What didn't pass was Moeller's proposal that lobbyists file their disclosure documents online and pay a filing fee of up to $200 a year. His bill to create a Yellow Dot Program for drivers with special medical needs also failed. That bill would have let those drivers pay a fee to place a decal on their car. If there was an accident, the sticker would alert emergency responders to check the glove box for the driver's medical information.
The third fee-raising bill of Moeller's that didn't pass was requested by the state Department of Transportation. It would have created a fee for advertisers who buy billboard space along state highways, and the fees would have helped cover the cost of regulating those billboard ads.
"I think it makes sense that people who get a service then pay for that service with a fee, and I don't see a problem with that," Moeller said.
Sen. Ann Rivers, R-La Center, and Rep. Liz Pike, R-Camas, each introduced two bills that spurred OFM notifications. Rep. Sharon Wylie, D-Vancouver, introduced one. Sen. Curtis King, R-Yakima, introduced three. King represents the 14th Legislative District, which includes portions of eastern Clark County.
Rivers' idea to create a license and fee for Christmas tree growers became law, while her proposal to create taxes on the medical marijuana industry will be reintroduced next year. Wylie's bill, which didn't pass, would have increased vehicle licensing fees while also doing away with the requirement that vehicle owners change their licence plates every seven years.
Pike's bill to allow school boards to arm willing and able teachers with guns -- a proposal that failed this year -- would have created a fee to cover the cost of gun training. Pike also introduced a bill to make electronics manufacturers pay a disposal fee toward the state's E-Cycle electronic recycling program. That bill's Senate companion passed through the Legislature.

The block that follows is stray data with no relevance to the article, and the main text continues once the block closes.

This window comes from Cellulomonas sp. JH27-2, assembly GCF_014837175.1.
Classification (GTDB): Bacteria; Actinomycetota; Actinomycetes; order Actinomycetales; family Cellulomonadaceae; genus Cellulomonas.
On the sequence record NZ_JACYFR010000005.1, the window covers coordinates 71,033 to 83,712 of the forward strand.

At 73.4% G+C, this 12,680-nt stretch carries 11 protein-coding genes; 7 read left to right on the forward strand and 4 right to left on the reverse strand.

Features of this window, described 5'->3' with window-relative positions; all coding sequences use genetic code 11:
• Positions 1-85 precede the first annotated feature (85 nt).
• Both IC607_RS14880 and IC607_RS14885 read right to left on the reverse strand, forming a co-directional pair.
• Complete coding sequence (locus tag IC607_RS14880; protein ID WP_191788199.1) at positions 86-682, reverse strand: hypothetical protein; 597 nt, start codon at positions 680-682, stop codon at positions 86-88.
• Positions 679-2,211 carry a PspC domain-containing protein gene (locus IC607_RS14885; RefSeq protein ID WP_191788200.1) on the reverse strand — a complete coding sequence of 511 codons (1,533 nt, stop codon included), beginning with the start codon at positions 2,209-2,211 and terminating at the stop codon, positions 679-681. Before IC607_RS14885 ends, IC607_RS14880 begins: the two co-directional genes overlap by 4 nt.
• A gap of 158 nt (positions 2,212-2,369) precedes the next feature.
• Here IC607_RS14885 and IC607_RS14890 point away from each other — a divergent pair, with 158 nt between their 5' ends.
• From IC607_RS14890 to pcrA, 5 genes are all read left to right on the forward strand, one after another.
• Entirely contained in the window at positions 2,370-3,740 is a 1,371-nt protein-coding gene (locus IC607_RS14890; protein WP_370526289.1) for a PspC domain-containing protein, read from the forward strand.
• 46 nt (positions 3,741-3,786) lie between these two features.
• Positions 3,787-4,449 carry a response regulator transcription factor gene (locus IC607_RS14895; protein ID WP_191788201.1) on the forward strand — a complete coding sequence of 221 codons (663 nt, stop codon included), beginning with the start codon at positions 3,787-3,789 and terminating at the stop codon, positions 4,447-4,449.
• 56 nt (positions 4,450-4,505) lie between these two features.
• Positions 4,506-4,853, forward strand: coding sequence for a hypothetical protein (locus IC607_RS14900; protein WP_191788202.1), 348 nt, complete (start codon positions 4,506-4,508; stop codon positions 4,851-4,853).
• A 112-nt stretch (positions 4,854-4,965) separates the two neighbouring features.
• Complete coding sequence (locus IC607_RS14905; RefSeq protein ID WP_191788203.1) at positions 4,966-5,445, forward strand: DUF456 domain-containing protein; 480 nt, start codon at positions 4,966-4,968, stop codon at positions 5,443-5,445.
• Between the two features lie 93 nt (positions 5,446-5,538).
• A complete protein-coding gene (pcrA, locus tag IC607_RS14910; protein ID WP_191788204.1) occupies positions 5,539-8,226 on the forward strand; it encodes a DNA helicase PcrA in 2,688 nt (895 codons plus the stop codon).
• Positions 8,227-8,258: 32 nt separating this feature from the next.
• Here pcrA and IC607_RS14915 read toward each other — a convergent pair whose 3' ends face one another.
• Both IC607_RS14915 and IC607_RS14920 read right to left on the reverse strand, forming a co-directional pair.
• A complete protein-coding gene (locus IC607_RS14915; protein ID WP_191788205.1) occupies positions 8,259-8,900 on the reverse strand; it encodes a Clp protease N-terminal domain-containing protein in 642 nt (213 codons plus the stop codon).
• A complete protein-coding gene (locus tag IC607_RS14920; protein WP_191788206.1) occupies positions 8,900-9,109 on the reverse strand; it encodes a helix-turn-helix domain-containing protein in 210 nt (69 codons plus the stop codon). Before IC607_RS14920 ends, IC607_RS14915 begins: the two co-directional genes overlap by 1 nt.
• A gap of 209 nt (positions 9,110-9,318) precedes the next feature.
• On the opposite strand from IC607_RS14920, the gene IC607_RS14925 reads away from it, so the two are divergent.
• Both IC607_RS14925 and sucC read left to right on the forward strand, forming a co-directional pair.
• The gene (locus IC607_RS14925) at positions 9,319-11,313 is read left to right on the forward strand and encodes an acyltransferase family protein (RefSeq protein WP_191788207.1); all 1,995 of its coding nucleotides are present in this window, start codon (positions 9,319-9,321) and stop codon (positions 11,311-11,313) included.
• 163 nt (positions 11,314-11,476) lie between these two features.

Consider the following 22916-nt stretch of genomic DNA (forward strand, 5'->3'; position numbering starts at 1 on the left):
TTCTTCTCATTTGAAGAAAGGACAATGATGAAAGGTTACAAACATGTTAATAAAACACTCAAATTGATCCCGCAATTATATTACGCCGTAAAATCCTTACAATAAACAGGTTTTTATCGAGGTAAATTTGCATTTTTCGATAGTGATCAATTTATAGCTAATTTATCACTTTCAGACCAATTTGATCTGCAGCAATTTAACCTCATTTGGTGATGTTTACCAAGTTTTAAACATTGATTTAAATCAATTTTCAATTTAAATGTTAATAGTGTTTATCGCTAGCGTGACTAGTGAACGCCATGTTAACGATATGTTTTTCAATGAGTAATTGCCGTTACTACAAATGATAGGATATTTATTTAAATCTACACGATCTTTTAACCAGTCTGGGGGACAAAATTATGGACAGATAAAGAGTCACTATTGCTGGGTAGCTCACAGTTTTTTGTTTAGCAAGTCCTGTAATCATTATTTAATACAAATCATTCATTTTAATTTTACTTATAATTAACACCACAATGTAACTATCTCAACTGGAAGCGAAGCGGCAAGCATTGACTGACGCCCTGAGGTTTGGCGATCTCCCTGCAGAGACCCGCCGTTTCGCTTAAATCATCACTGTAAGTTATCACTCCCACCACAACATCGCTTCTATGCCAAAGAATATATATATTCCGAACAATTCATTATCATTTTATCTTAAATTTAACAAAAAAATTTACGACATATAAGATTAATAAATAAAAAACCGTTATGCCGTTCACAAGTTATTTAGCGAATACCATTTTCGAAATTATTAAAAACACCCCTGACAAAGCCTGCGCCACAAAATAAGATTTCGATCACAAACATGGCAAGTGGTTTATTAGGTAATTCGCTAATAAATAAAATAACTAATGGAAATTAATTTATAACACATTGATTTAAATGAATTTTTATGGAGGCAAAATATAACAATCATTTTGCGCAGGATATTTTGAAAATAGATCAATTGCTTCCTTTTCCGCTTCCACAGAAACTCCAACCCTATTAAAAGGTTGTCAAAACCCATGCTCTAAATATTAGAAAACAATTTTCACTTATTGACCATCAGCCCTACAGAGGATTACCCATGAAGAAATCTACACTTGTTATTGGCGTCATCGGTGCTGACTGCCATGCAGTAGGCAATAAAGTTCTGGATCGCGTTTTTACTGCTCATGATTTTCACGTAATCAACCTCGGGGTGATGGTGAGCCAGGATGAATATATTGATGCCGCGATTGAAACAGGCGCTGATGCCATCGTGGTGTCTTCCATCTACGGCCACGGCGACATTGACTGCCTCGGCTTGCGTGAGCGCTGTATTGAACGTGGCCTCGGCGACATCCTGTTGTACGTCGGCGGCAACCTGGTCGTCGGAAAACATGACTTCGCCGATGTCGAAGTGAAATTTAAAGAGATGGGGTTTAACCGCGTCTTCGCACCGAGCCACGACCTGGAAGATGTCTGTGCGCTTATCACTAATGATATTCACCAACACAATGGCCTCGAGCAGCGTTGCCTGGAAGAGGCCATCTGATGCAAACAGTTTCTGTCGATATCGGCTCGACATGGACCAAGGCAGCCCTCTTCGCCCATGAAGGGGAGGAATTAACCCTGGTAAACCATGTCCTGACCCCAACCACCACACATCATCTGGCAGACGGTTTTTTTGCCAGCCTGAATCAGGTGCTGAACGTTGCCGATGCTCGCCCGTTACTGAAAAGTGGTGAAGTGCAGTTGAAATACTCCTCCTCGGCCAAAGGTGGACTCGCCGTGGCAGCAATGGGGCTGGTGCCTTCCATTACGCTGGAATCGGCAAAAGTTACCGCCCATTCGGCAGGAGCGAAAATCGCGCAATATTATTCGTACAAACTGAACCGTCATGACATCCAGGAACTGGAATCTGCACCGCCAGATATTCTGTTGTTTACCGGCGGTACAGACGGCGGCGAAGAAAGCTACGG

King, co-chair of the Senate Transportation Committee, introduced the governor's transportation budget in the Legislature, prompting an OFM notification. He also introduced a companion to Moeller's billboard advertising bill, at the request of the Department of Transportation.
Additionally, King introduced a bill to create a $15 studded tire fee and a commercial driver license fee, which would cover the cost of new skills exams. None of those bills passed.
I-960 costs, benefits
The I-960 analysis and notification process cost the state at least $48,735 this year, Kate Lykins Brown, a spokeswoman with the office, said. That dollar amount includes the salaries and benefits of four part-time workers, but it doesn't include the amount of time that information technology, legal or administrative staff might spend on assisting with I-960 compliance, she added.
"It's a good transparency notification for people to have," said Jason Mercier, director for the Center for Government Reform at the Washington Policy Center. He said the notifications are especially important because sometimes bills are proposed with little time for citizens to review them ahead of a public hearing.
The I-960 notifications "makes it easier to come with the information needed to participate in those public hearings," Mercier said. He also said the public should place more weight on how legislators vote on taxes or fees, rather than whether they introduce bills that raise them. Sometimes legislators are simply trying to start a policy conversation, while others introduce legislation as a courtesy to the governor or a state agency, he said.
This year, the I-960 listserv had about 1,500 subscribers, and OFM sent out about 700 notifications using the listserv. For more information, or to become a subscriber of the email list, go online to http://ofm.wa.gov/tax/faq.asp.
I-960 also required that tax proposals receive a two-thirds majority to pass in the House and Senate. That part of the initiative was suspended in 2010 and struck down by a state Supreme Court ruling in February.